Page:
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Open AccessArticle

Diagnostic Yield of Whole Exome Sequencing in Pediatric Dilated Cardiomyopathy

1
Mayo Graduate School of Biomedical Sciences, Molecular Pharmacology and Experimental Therapeutics Track, Mayo Clinic, Rochester, MN 55905, USA
2
Division of Biomedical Statistics and Informatics, Department of Health Sciences Research, Mayo Clinic, Rochester, MN 55905, USA
3
Division of Pediatric Cardiology, Department of Pediatric and Adolescent Medicine, Mayo Clinic, Rochester, MN 55905, USA
4
Department of Cardiovascular Medicine, Mayo Clinic, Rochester, MN 55905, USA
*
Author to whom correspondence should be addressed.
J. Cardiovasc. Dev. Dis. 2017, 4(3), 11; https://doi.org/10.3390/jcdd4030011
Received: 30 June 2017 / Revised: 2 August 2017 / Accepted: 4 August 2017 / Published: 8 August 2017
(This article belongs to the Special Issue Genetics and Treatment of Dilated Cardiomyopathy)
Dilated cardiomyopathy (DCM) is a heritable, genetically heterogeneous disorder characterized by progressive heart failure. DCM typically remains clinically silent until adulthood, yet symptomatic disease can develop in childhood. We sought to identify the genetic basis of pediatric DCM in 15 sporadic and three affected-siblings cases, comprised of 21 affected children (mean age, five years) whose parents had normal echocardiograms (mean age, 39 years). Twelve underwent cardiac transplantation and five died with severe heart failure. Parent-offspring whole exome sequencing (WES) data were filtered for rare, deleterious, de novo and recessive variants. In prior work, we reported de novo mutations in TNNT2 and RRAGC and compound heterozygous mutations in ALMS1 and TAF1A among four cases in our cohort. Here, de novo mutations in established DCM genes—RBM20, LMNA, TNNT2, and PRDM16—were identified among five additional cases. The RBM20 mutation was previously reported in familial DCM. An identical unreported LMNA mutation was identified in two unrelated cases, both harboring gene-specific defects in cardiomyocyte nuclear morphology. Collectively, WES had a 50% diagnostic yield in our cohort, providing an explanation for pediatric heart failure and enabling informed family planning. Research is ongoing to discover novel DCM genes among the remaining families. View Full-Text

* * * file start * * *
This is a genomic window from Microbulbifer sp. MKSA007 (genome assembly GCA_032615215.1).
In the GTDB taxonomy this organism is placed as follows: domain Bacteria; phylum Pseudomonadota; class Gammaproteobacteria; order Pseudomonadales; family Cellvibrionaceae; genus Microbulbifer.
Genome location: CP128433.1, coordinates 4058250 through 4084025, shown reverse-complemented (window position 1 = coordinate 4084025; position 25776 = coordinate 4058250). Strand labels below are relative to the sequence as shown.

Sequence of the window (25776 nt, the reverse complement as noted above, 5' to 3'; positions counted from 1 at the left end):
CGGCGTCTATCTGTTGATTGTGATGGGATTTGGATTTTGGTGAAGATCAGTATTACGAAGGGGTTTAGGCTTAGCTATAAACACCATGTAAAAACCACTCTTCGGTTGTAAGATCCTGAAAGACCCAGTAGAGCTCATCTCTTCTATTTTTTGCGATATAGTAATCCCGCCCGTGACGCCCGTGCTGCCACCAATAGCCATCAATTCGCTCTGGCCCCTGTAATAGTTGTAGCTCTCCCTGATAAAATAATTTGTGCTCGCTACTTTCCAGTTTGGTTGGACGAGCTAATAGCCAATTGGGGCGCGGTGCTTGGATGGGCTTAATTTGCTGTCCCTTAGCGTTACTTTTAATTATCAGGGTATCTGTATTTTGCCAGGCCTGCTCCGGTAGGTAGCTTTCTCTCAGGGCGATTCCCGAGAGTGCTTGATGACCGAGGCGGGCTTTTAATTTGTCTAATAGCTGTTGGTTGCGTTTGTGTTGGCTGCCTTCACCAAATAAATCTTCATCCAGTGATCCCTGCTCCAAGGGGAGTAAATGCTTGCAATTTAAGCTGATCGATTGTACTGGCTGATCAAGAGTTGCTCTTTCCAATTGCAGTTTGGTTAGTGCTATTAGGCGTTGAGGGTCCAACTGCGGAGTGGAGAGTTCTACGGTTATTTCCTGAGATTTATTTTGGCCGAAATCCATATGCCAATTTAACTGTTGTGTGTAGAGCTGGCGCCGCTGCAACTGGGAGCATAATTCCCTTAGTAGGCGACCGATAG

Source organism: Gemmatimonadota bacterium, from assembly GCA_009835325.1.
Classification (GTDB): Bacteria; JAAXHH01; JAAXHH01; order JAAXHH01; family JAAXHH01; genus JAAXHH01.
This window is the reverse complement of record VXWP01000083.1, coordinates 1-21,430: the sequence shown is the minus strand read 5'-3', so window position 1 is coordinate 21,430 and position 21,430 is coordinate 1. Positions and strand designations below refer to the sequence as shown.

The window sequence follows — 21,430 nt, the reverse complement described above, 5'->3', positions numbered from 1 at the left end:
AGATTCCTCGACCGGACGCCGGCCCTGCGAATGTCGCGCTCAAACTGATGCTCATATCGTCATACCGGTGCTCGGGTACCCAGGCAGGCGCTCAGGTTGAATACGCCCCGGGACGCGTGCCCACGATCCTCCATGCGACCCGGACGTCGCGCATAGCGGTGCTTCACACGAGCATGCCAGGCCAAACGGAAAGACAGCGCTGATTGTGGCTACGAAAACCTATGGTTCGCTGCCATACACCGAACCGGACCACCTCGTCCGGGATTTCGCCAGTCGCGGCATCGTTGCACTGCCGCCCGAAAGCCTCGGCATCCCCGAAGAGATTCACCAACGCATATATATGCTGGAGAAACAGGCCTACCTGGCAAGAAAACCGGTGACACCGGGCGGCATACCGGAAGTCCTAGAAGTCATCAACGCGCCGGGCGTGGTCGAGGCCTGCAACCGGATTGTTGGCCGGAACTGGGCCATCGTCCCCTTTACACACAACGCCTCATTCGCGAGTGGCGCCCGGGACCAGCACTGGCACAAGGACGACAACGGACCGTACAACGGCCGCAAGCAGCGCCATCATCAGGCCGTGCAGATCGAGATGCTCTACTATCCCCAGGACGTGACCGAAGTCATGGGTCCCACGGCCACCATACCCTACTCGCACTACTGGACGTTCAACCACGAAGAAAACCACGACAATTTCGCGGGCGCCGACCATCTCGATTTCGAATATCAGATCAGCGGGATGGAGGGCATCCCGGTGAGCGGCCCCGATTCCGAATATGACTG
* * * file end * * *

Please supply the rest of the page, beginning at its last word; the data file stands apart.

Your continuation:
Keywords: dilated cardiomyopathy; heart failure; pediatric; genetics; whole exome sequencing; mutation dilated cardiomyopathy; heart failure; pediatric; genetics; whole exome sequencing; mutation
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Long, P.A.; Evans, J.M.; Olson, T.M. Diagnostic Yield of Whole Exome Sequencing in Pediatric Dilated Cardiomyopathy. J. Cardiovasc. Dev. Dis. 2017, 4, 11.

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